Whether your grower knows it or not he wants to pay you more simply because paying you what you are worth will keep you in the pollination business and having a dependable source of anything has its own value/worth.
    Mark Berninghausen
    The answers are the end. The questions are the journey. Journey on.



  15. #15
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    Default Re: Watermelon pollination

    Quote Originally Posted by sqkcrk View Post
    Whether your grower knows it or not he wants to pay you more simply because paying you what you are worth will keep you in the pollination business and having a dependable source of anything has its own value/worth.
    That is an interesting perspective on pricing.

    When you buy a watermelon do you worry about whether the price you are being asked to pay for that watermelon is high enough for the grower to stay in the watermelon business?
    Graham
    USDA Zone 7A Elevation 1400 ft

  16. #16
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    Default Re: Watermelon pollination

    Quote Originally Posted by Rader Sidetrack View Post

    When you buy a watermelon do you worry about whether the price you are being asked to pay for that watermelon is high enough for the grower to stay in the watermelon business?
    Welll.. Mark did say.... "Whether the buyer knows it or not". I would think very few would know it.
    “Don’t tell me how educated you are, tell me how much you have travelled.” - The Quran

  17. #17
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    Default Re: Watermelon pollination

    Quote Originally Posted by Rader Sidetrack View Post
    That is an interesting perspective on pricing.

    When you buy a watermelon do you worry about whether the price you are being asked to pay for that watermelon is high enough for the grower to stay in the watermelon business?
    I don't, do you? There are folks who concern themselves w/ Fair Trade Products, like coffee.
    Mark Berninghausen
    The answers are the end. The questions are the journey. Journey on.



  18. #18
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    Default Re: Watermelon pollination

    Think how much each unpollinated watermelon blossom costs the farmer? Two bucks? I don't know what retail is but roadside is 2 for $5 small or 2 for $8 large usually and I live in watermelon country. (kinda) If 50 blossoms get pollinated and he sells those watermelons he has paid your fee per hive. The reality is that you need a lot of bees there to pollinate the blossoms and do it very well. So if there is a ton of bees there in the field. There is not going to be the nectar supply to make the honey. Because the first bee gets the nectar, then the second bee has to go to the next blossom etc etc which is great for cross pollinating but bad because there is not enough nectar to make honey. So while your bees are pollinating you are going to see less of a honey crop. Don't you make more then $40 bucks a hive with a crop of honey? I know I do. Granted I'm not saying you won't make any honey but for me I would make a lot less then if I was in a bunch of mesquite trees and you have to worry about pesticide sprays, paying for gas to and from the work your bees, security of your hives, transportation of the hives ...etc etc. Granted with the other wildflowers around they should be able to get some good forage.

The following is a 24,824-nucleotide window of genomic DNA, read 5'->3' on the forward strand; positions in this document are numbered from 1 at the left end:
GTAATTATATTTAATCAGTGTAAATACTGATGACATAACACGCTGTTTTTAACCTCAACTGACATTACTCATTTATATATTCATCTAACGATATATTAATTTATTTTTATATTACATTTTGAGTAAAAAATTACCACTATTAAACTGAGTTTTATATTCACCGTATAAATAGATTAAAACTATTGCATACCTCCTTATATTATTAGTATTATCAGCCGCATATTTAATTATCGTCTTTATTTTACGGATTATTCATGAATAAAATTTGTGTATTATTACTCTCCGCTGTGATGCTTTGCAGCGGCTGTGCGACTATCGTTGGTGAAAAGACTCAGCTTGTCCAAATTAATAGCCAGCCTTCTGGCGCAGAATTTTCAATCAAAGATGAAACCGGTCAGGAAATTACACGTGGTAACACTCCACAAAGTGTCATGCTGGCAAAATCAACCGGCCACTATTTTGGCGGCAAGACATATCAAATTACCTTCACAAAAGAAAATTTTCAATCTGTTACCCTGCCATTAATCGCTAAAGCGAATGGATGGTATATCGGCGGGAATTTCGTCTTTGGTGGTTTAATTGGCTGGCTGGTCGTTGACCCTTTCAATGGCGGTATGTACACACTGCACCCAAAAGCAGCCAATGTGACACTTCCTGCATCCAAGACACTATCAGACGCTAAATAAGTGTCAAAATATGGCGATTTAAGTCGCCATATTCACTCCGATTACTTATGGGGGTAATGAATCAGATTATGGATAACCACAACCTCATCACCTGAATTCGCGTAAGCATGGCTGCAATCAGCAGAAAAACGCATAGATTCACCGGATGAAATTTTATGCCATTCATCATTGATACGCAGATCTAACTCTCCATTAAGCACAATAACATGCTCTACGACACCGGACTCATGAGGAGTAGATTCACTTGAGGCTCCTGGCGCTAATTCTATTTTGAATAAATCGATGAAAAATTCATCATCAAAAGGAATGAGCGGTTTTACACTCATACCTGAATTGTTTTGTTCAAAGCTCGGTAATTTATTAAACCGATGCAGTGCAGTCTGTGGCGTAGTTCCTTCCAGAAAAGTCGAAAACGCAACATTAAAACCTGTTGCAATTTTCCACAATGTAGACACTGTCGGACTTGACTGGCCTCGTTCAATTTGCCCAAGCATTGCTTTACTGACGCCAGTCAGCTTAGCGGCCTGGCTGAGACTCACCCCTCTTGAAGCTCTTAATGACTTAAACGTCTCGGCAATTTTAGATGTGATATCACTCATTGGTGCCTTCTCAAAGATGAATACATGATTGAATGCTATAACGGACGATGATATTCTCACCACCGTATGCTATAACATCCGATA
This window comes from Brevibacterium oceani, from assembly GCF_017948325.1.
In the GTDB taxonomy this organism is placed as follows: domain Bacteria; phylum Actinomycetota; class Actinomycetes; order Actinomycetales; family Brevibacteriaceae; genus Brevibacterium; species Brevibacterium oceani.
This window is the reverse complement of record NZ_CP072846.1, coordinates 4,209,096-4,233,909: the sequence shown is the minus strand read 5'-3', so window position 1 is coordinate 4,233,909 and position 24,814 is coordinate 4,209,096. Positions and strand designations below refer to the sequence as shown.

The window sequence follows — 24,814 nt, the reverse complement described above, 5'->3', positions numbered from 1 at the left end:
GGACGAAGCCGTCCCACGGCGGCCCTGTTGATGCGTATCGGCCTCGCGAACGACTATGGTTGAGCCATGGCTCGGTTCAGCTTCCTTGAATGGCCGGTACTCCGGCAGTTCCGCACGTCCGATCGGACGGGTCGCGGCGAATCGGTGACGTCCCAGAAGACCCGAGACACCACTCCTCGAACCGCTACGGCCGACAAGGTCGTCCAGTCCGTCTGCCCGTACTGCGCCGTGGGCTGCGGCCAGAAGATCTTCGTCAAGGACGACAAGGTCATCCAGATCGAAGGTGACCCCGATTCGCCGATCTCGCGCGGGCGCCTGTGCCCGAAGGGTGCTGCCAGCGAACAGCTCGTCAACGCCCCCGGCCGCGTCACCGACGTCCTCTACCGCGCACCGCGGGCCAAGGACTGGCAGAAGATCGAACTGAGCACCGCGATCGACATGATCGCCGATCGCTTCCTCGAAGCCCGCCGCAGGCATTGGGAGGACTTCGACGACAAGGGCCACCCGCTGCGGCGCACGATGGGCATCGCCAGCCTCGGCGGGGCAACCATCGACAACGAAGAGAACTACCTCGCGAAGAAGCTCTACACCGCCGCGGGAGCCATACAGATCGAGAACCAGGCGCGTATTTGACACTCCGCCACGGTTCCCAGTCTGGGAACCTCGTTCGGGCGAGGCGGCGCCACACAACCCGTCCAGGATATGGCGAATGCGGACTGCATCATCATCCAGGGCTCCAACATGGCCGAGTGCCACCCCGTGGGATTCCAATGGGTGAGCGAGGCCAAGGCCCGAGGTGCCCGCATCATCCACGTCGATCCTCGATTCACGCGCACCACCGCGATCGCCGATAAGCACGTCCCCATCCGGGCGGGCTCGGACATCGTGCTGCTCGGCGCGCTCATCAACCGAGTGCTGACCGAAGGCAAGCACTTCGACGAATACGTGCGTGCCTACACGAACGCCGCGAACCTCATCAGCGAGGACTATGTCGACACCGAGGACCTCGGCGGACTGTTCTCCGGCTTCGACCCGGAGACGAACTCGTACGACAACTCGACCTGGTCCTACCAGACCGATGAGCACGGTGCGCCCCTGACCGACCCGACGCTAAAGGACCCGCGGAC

I'm just of the mindset that bees are essential so beekeepers should be paid what they deserve. In reality he will either find someone else to pollinate his fields for that cheap or if you do a good job he "should" recognize that good and reliable business relationships are hard to come by and pay you more in line with what is fair in your market. If he can't do either of those and you don't do it cheaply then he will lose money and if he has been farming for a while and has business sense he should recognize your value.
    Last edited by Cliffton Leverett; 07-02-2014 at 05:53 PM.

  19. #19
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    Default Re: Watermelon pollination

    Before I set up for pollinating melons I ask how many hives they want per acre, I tell them its a 1 month contract or to end of bloom or until they want the bees gone - whichever comes first. I need at least a 3 day notice prior to any spraying that will be done (herbicides or pesticides), the price per hive, AND that when the coyotes start munching on melons I'm coming back and taking some watermelons for my own use. Then we shake hands and I write the invoice and tell them we can do half up front - half when we're done (or pay when the pollination is over if I've done business with them before). Migrating bees is something I looked forward to the first time, now I have to mentally prepare prior to the 'move'. And hey, having a contract ready with all that's mentioned above doesn't hurt a bit either. Have fun
    Zone 5a @ 4700 ft. High Desert